But a manual review of your site requires us to spend $49.95 worth of our time and we want to be compensated for that.
Paid link or compensation for time involved to provide a service?
If I pay someone money to create some content, are the links in that content paid links? Seems to me those links only appeared after some money changed hands.
Gets really messy, doesn't it?
| 9:46 pm on Mar 3, 2014 (gmt 0)|
|It seems the thorny question of directory listings remains unanswered. |
Or getting lsited is free (including a link). But if you want to add more content to your listing (pictures, video, reviews, etc.) or appear higher on the directory, you have to pay for that.
| 10:56 pm on Mar 3, 2014 (gmt 0)|
|Paid link or compensation for time involved to provide a service? |
The proof of the pudding is in the eating, and in the context of this discussion, Google's doing the taste test.
|If I pay someone money to create some content, are the links in that content paid links? Seems to me those links only appeared after some money changed hands. |
Links from whose site, and to whom?
| 8:22 am on Mar 4, 2014 (gmt 0)|
@LifeinAsia, that is even harder for them to spot. How do they know what criteria you use to rank some listing higher higher? Can they tell whether some listings have pictures because it is a paid extra, or simple because the site owner bothered to send you some pictures?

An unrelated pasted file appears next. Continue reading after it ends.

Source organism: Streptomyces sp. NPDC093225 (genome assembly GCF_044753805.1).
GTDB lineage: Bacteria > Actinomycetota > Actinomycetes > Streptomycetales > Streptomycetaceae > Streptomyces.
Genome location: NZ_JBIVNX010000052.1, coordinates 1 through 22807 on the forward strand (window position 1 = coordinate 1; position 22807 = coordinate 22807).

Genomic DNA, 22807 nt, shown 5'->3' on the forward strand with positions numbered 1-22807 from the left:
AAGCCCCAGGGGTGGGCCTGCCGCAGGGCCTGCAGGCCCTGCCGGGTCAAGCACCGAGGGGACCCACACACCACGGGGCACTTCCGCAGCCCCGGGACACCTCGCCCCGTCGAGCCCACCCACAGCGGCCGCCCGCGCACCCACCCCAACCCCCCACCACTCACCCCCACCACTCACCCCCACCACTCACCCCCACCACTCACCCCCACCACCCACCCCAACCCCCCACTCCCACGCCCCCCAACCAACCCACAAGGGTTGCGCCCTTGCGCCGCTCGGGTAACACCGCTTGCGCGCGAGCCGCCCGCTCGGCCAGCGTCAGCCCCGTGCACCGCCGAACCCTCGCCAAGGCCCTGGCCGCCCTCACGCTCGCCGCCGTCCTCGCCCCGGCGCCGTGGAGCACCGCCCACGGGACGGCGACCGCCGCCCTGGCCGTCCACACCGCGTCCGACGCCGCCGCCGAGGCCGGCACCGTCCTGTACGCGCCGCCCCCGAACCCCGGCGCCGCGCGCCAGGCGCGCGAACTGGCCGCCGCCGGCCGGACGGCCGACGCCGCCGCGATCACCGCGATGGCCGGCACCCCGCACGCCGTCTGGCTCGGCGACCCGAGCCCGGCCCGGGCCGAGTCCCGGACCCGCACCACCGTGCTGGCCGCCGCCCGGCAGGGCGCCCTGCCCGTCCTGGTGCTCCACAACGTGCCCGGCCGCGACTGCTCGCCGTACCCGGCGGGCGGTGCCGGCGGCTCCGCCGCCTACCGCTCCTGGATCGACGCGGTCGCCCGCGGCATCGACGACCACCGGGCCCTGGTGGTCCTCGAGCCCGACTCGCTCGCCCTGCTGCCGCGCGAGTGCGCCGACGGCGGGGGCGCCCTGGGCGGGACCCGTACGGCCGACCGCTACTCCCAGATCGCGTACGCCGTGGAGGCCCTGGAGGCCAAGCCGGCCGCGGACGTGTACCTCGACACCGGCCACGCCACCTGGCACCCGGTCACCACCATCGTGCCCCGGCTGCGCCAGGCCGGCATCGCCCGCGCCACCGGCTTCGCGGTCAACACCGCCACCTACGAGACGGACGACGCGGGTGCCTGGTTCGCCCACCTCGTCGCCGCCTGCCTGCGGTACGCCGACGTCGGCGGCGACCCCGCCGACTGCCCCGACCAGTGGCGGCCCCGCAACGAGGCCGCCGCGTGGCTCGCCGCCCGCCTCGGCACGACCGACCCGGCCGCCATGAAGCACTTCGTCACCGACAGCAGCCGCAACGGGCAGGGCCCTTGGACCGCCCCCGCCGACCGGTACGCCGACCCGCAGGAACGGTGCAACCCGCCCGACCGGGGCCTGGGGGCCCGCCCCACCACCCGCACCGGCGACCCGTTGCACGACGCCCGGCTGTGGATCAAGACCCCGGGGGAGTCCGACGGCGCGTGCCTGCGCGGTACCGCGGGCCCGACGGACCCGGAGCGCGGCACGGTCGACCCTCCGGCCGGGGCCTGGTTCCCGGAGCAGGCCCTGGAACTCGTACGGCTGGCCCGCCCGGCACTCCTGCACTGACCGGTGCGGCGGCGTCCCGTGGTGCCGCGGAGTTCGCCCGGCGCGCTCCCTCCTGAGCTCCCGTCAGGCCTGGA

| 9:27 am on Mar 4, 2014 (gmt 0)|
I never got this, how will they know if someone is giving another money for a link. I know Google is big brother but I dont think the spam team as access to that :)
| 9:43 am on Mar 4, 2014 (gmt 0)|
Note that these criteria are how Google defines a paid link, but they are probably not how Google directly identifies most paid links.
Chances are that these criteria are being used, though, to create heuristics that could eventually lead to refinements in the identification algorithm.
It's likely also that the 'historical data patent', combined with statistical analysis, could play a part. That was a significant document, and I don't think it's all been implemented yet. ;)
Google's Historical Data Patent Gets an Update
Sep 18, 2008
Follow links from that thread also to the 2005 discussion.
| 10:53 am on Mar 4, 2014 (gmt 0)|
If they have problems distinguishing scraped info from original info, then what chance have they got identifying payments that happen way behind the scenes offline?
| 2:19 pm on Mar 4, 2014 (gmt 0)|
Patterns, people. Patterns.
If you bought and paid for one or two relevant links a year, no - Google would probably never notice.
But most people, at least in this business - when they find something that works, they *do it to death*
And that's a discernible pattern.
| 4:49 pm on Mar 4, 2014 (gmt 0)|
What netmeg said.
Remember, too, that--just like us--the people on Google's anti-spam team can make editorial judgments based on their gut feelings and the available evidence. There's no law that says they have to prove guilt beyond a reasonable doubt.
| 5:37 pm on Mar 4, 2014 (gmt 0)|
|But most people, at least in this business - when they find something that works, they *do it to death* |
For the obvious link buyer / seller who end up conspiring to create a sitewide "blogroll" of commercial anchor text links on a site, I agree.
Then there's the other type of paid link. Links that appear 100% as editorial and relevant online, no trace of a transaction of payment/favour, but one did exist.
| 10:15 pm on Mar 4, 2014 (gmt 0)|
It continues to amaze me that Google thinks it is any of their business on the specific financial arrangement for links.
Most websites are not government employees or contractors...